On a morning drive at Kruger National Park, seeing a large group of buffalo approaching we stopped our car to watch. They came closer and closer and then they stopped too. We had thought that we were watching them, but it turned out that they were also watching us.

The herd of buffalo approached at an easy ambling pace. We assumed they were on a commute between grazing areas and water. Buffalo are water dependent and need to drink every day, especially in the dry months when their main food source is dry standing hay. As some youngsters were present we took this to be a breeding herd.

Buffalos are non-territorial and very sociable animals. Herd size depends on habitat and also on the availability of grazing. In dry months herds may disperse into smaller units. The small units may be clans, which consist of related cows and their offspring accompanied by a few dominant breeding bulls, or temporary bachelor herds comprising mature bulls and subadult males.

As we watched, we were surprised to see that the buffalo did not alter their direction but continued on their path towards us. These buffalo are African buffalo (Syncerus caffer). They are the only member of the Bovini tribe (which includes wild and domestic cattle and American bison) that occurs naturally in Africa. The Bovini tribe is part of the Bovidae family that includes also antelopes and sheep and goats.

The buffalo approached calmly, obviously walking with purpose without much stopping to graze. Buffalo are primarily grazers and use their prehensile tongues to grasp bite-sized bundles of grass. They are able to eat tall, mature grasses and in the winter they eat hay-like dry standing grasses. Herbs and foliage comprises only about 5% of their diet, and their preference is for grasses.

As the buffalos got closer to us some continued walking and others paused to graze. The male leading this group has noticeably heavy horns.

As they got closer still, some stopped to look at us, sniffing the air as they tried to figure out who or what we were. Their sense of smell is more developed than their sight or their hearing.

With the herd slowing down more animals started grazing as they moved and others, like this rather gentle looking female, stopped to stare at us – or at least at our vehicle.

Some of the looks we got were quite quizzical. As we watched them watching us it became striking as to how individual and distinctive each buffalo is when one has the chance to see them ‘face-to-face’.

These females watched us with a kind of open frankness. Evidently they felt unthreatened and they seemed very placid. The mature female on the left displays lovely fringes on her drooping ears.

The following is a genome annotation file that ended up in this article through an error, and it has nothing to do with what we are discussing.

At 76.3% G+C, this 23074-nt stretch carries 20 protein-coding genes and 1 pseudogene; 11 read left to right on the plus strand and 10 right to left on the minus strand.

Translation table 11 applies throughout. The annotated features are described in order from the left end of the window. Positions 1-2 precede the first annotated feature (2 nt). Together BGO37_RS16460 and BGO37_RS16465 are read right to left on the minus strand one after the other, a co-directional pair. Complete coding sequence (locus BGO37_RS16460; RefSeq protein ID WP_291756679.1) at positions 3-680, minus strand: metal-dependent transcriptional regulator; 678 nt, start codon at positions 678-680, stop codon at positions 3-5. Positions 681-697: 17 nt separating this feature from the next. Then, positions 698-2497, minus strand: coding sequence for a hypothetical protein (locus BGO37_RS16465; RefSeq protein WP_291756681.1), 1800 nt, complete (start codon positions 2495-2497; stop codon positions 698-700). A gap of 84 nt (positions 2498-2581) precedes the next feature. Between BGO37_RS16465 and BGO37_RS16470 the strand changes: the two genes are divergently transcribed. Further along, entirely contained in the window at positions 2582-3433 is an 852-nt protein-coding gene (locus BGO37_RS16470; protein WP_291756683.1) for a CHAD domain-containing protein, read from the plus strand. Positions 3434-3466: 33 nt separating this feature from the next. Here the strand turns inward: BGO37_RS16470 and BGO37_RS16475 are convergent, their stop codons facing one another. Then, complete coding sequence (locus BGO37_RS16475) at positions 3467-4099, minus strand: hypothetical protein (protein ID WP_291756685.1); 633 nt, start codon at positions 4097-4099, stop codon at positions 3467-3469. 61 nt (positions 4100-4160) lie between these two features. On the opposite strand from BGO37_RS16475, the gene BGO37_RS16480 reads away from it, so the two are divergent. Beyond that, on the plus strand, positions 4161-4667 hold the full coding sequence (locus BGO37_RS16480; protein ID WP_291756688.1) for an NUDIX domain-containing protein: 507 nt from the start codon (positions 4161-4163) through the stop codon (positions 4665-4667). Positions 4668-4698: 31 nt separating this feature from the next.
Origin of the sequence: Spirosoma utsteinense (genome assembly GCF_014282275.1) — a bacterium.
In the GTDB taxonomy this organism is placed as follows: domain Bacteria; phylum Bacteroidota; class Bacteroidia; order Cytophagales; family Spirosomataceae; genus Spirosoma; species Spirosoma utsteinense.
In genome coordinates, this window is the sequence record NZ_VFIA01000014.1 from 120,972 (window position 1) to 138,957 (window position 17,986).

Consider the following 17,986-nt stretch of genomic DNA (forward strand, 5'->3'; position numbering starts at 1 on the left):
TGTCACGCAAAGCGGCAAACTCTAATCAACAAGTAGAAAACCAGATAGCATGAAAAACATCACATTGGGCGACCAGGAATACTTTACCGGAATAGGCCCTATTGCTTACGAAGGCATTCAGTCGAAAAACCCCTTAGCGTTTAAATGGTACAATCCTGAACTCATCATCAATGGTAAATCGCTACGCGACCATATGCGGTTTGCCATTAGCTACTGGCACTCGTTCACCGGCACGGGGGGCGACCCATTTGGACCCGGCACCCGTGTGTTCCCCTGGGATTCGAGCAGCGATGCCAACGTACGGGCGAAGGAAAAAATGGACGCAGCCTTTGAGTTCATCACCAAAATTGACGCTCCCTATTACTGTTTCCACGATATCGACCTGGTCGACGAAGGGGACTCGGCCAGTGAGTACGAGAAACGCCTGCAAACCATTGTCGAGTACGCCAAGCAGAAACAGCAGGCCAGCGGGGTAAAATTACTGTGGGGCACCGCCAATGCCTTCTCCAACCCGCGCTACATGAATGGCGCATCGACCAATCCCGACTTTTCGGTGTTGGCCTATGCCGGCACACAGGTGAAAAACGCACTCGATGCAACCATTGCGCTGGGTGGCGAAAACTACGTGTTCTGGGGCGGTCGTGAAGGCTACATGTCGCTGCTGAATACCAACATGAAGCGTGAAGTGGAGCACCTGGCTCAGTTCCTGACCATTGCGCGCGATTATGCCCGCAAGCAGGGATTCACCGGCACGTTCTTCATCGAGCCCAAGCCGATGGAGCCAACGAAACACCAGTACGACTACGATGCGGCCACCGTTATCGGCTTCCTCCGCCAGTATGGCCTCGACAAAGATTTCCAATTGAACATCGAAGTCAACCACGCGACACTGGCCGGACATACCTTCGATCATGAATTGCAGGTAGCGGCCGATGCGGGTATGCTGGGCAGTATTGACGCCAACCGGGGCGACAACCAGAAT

The base of the horns of male buffalos is more developed than in the females, the thick base or boss serves to protect the forehead.

This female buffalo lifted her head and sniffed the air as she gazed at us.

This buffalo had tatty ears and despite her rather wide-eyed expression she seemed as placid as the others.

Another female buffalo had a far tidier appearance with her rather neatly fringed ears and gentle demeanour.

The buffalo in the foreground (in the above photo) walked calmly towards us while carrying an oxpecker on her back. Female buffalos reach breeding age when they are about five years old. The gestation period for buffaloes is 11.5 months and a healthy female with sufficient access to food may give birth to a subsequent calf after an interval of 15 months.

Bringing up the rear of the herd was this group. The buffalo in the front had unusually fluffy knees.

Buffalo have a reputation for being dangerous animals, but this usually applies if they are wounded or if they are cornered or feel threatened. In areas where they are persecuted by people they are nocturnal, but in protected areas free from hunting they will feed also during the day.

Our quiet morning encounter with these African buffalo was one of the highlights of our recent visit to Kruger National Park


Dorst, Jean & Dandelot, Pierre. 1984. A Field Guide to the Larger Mammals of Africa. London: Collins;  Estes, Richard. 1993. The Safari Companion a Guide to Watching African Mammals. Halfway House:

Russel Friedman.

Posted by Carol